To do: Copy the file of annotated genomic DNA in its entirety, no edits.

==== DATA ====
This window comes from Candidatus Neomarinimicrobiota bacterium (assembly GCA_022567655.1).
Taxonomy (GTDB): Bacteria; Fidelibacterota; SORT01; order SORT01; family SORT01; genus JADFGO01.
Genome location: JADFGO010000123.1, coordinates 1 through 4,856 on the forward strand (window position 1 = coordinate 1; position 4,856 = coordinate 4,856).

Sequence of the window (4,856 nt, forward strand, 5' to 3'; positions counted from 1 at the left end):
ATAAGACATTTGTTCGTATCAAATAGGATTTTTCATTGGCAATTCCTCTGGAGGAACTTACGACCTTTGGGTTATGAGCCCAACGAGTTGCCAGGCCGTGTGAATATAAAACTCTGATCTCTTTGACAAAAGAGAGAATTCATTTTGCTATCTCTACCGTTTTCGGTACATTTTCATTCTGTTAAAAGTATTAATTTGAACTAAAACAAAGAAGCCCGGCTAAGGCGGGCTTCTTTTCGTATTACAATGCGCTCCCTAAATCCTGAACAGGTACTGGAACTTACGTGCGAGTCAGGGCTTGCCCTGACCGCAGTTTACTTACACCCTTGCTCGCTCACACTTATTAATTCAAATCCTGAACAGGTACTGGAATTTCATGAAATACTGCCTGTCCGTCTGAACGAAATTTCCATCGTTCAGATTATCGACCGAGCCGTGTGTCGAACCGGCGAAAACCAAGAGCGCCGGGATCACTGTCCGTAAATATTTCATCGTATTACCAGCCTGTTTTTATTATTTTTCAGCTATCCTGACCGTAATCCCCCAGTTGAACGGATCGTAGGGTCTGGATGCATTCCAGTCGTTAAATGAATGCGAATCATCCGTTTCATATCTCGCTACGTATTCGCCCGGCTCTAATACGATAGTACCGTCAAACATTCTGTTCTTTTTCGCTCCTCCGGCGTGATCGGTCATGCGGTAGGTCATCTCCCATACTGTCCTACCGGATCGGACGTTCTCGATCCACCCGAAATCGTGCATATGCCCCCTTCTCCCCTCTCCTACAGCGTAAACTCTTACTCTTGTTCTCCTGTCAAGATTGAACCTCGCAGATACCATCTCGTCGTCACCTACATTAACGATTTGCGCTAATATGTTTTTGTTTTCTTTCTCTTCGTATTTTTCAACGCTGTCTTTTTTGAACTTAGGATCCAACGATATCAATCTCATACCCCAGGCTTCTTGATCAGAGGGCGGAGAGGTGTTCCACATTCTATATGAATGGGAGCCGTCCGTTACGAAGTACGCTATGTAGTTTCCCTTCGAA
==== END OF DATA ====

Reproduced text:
This window comes from Candidatus Neomarinimicrobiota bacterium (assembly GCA_022567655.1).
Taxonomy (GTDB): Bacteria; Fidelibacterota; SORT01; order SORT01; family SORT01; genus JADFGO01.
Genome location: JADFGO010000123.1, coordinates 1 through 4,856 on the forward strand (window position 1 = coordinate 1; position 4,856 = coordinate 4,856).

Sequence of the window (4,856 nt, forward strand, 5' to 3'; positions counted from 1 at the left end):
ATAAGACATTTGTTCGTATCAAATAGGATTTTTCATTGGCAATTCCTCTGGAGGAACTTACGACCTTTGGGTTATGAGCCCAACGAGTTGCCAGGCCGTGTGAATATAAAACTCTGATCTCTTTGACAAAAGAGAGAATTCATTTTGCTATCTCTACCGTTTTCGGTACATTTTCATTCTGTTAAAAGTATTAATTTGAACTAAAACAAAGAAGCCCGGCTAAGGCGGGCTTCTTTTCGTATTACAATGCGCTCCCTAAATCCTGAACAGGTACTGGAACTTACGTGCGAGTCAGGGCTTGCCCTGACCGCAGTTTACTTACACCCTTGCTCGCTCACACTTATTAATTCAAATCCTGAACAGGTACTGGAATTTCATGAAATACTGCCTGTCCGTCTGAACGAAATTTCCATCGTTCAGATTATCGACCGAGCCGTGTGTCGAACCGGCGAAAACCAAGAGCGCCGGGATCACTGTCCGTAAATATTTCATCGTATTACCAGCCTGTTTTTATTATTTTTCAGCTATCCTGACCGTAATCCCCCAGTTGAACGGATCGTAGGGTCTGGATGCATTCCAGTCGTTAAATGAATGCGAATCATCCGTTTCATATCTCGCTACGTATTCGCCCGGCTCTAATACGATAGTACCGTCAAACATTCTGTTCTTTTTCGCTCCTCCGGCGTGATCGGTCATGCGGTAGGTCATCTCCCATACTGTCCTACCGGATCGGACGTTCTCGATCCACCCGAAATCGTGCATATGCCCCCTTCTCCCCTCTCCTACAGCGTAAACTCTTACTCTTGTTCTCCTGTCAAGATTGAACCTCGCAGATACCATCTCGTCGTCACCTACATTAACGATTTGCGCTAATATGTTTTTGTTTTCTTTCTCTTCGTATTTTTCAACGCTGTCTTTTTTGAACTTAGGATCCAACGATATCAATCTCATACCCCAGGCTTCTTGATCAGAGGGCGGAGAGGTGTTCCACATTCTATATGAATGGGAGCCGTCCGTTACGAAGTACGCTATGTAGTTTCCCTTCGAA